Video credit: Pedernales Electric Cooperative

Before you take in the wonder of Lights Spectacular and the PEC Holiday Lights (with more than a million lights between the two!) stop by the Mill and check out some of our brightest interactive exhibits!

Cellphone Disco

Use your cell phone to transform an entire silo into a dazzling light show! Several thousand lights illuminate when you use a mobile phone in the vicinity of the exhibit.


The 14-foot diameter light-sequenced Fractalarium, based on a model of Romanesco broccoli, is a state-of-the-art synthesis of geometry, nature, science, art and technology.

Game of Life

The surface of this interactive game is filled with ultrabright LED lights that respond to motion according to Conway’s Game of Life. See how you do!

Dig In

Our 3D topographic sandbox is always a favorite! Run your hands through real sand, forming mountains, rivers, lakes and dams in this interactive, augmented reality exhibit.

Silo of McKays

Explore the ways in which Artist McKay Otto experiments with light and sound vibrations to create a complex and beautiful exhibit that fills the entire 40-foot silo.


Wednesday through Saturday, 10am-4pm

Sunday, noon-4pm


Monday, December 24- CLOSED

Tuesday, December 25- CLOSED

Wednesday, December 26- 10am-5pm, Physics of Flight activities 11am-2:30pm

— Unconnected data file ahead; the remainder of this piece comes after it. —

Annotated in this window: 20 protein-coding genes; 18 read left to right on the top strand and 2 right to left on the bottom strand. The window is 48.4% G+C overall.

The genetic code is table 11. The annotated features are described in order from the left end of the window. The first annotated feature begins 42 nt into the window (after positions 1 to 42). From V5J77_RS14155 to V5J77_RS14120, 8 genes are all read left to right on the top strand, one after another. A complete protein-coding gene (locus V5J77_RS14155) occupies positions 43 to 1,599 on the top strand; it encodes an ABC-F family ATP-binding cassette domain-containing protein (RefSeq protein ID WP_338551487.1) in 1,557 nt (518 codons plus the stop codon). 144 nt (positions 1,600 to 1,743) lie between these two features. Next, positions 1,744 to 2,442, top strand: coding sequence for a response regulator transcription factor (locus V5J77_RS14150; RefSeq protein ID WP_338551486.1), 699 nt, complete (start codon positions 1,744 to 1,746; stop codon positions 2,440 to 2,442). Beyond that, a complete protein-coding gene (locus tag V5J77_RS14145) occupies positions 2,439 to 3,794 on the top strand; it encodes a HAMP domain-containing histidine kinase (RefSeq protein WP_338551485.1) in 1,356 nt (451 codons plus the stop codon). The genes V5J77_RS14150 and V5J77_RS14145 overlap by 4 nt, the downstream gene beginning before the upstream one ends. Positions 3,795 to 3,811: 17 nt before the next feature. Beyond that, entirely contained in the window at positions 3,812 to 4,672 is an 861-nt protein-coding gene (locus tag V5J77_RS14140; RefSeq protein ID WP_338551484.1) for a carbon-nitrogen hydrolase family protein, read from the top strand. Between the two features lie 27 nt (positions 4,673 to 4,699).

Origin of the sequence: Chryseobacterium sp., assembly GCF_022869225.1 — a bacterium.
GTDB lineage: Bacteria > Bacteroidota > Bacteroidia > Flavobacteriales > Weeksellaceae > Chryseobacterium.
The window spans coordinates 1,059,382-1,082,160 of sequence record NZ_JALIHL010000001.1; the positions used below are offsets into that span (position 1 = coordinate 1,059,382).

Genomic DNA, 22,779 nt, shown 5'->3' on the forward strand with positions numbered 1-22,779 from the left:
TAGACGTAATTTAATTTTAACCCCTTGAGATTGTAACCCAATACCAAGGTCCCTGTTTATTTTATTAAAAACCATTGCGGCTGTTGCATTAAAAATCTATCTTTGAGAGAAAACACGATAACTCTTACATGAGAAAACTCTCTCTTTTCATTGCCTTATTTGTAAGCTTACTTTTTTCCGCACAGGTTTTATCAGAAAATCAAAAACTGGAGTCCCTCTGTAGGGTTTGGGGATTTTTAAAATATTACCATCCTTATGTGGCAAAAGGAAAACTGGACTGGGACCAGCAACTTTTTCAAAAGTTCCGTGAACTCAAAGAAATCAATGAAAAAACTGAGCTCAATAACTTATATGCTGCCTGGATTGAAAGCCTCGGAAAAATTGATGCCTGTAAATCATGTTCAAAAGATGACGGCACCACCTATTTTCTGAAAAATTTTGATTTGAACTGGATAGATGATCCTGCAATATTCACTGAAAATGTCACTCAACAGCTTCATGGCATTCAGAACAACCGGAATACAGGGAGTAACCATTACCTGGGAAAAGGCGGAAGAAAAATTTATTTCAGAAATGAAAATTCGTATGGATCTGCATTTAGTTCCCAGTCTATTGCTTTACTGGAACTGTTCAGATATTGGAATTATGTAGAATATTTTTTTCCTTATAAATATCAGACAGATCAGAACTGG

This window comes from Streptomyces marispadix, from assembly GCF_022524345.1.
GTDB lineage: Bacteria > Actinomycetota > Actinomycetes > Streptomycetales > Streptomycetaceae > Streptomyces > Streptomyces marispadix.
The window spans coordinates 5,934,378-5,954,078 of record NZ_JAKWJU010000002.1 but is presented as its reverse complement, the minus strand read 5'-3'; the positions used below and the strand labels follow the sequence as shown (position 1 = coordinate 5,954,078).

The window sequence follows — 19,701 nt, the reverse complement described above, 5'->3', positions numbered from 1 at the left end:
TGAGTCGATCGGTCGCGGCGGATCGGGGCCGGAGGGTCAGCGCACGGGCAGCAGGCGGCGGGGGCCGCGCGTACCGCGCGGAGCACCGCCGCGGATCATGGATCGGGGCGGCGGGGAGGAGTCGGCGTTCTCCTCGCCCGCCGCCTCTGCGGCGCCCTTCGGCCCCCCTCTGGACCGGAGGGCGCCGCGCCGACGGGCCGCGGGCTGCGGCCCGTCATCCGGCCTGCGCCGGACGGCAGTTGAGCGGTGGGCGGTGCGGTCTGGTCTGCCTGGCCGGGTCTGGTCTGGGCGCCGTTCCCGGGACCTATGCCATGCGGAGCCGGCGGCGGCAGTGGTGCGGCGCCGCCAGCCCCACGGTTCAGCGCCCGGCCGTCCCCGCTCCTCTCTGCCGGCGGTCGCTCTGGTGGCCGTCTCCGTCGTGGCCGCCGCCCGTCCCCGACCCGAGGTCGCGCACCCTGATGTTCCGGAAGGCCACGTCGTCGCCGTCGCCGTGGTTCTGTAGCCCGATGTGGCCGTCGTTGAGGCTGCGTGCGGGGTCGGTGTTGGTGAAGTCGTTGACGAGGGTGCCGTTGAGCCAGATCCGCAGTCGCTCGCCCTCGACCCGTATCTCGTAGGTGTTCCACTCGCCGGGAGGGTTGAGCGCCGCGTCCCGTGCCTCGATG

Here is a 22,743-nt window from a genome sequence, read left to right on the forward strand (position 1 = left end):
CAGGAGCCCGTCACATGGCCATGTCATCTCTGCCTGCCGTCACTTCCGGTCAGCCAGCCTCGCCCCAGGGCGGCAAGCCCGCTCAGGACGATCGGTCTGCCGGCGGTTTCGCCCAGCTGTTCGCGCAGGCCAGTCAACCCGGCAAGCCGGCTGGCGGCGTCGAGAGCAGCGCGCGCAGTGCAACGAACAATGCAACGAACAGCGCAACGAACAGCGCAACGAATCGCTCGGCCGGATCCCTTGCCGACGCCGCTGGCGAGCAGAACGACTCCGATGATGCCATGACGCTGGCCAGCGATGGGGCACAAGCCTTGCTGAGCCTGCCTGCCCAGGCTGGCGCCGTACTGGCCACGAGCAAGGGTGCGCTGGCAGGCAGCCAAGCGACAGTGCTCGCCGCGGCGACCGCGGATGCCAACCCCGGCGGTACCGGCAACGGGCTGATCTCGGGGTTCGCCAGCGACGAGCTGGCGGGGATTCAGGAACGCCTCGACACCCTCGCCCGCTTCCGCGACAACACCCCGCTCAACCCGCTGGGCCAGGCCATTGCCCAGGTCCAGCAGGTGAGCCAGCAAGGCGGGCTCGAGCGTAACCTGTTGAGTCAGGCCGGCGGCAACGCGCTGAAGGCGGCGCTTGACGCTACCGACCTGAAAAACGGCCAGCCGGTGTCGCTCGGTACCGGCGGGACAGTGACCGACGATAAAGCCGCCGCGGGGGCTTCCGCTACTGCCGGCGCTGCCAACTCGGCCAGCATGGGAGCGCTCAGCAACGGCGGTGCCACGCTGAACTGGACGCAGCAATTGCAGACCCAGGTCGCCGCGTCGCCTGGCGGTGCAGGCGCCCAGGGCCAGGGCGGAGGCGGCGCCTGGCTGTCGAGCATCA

Thursday, December 27- 10am-5pm, Physics of Flight activities 11am-2:30pm

Friday, December 28- 10am-5pm, Physics of Flight activities 11am-2:30pm

Saturday, December 29- 10am-5pm

Sunday, December 30- Noon-5pm

Monday, December 31- 10am-4pm

Tuesday, January 1- CLOSED

Wednesday, January 2-Saturday, January 5- 10am-4pm

Sunday, January 6- noon-4pm

Science Store Staff Picks

On Sunday, November 25, 2018, the Science Mill is participating in Museum Store Sunday with over 1000 Museum Stores representing all fifty states, thirteen countries, and four continents.

Come be part of this worldwide event when you shop our Science Store for the largest selection of STEM toys and games in the Hill Country! On Sunday, November 25 only, all purchases over $40 are 25% off. Make a huge dent in that shopping list when you stock up on some brain-boosting fun for everyone on your list!

Looking for inspiration? Check out this list of recommendations from Science Mill staff members!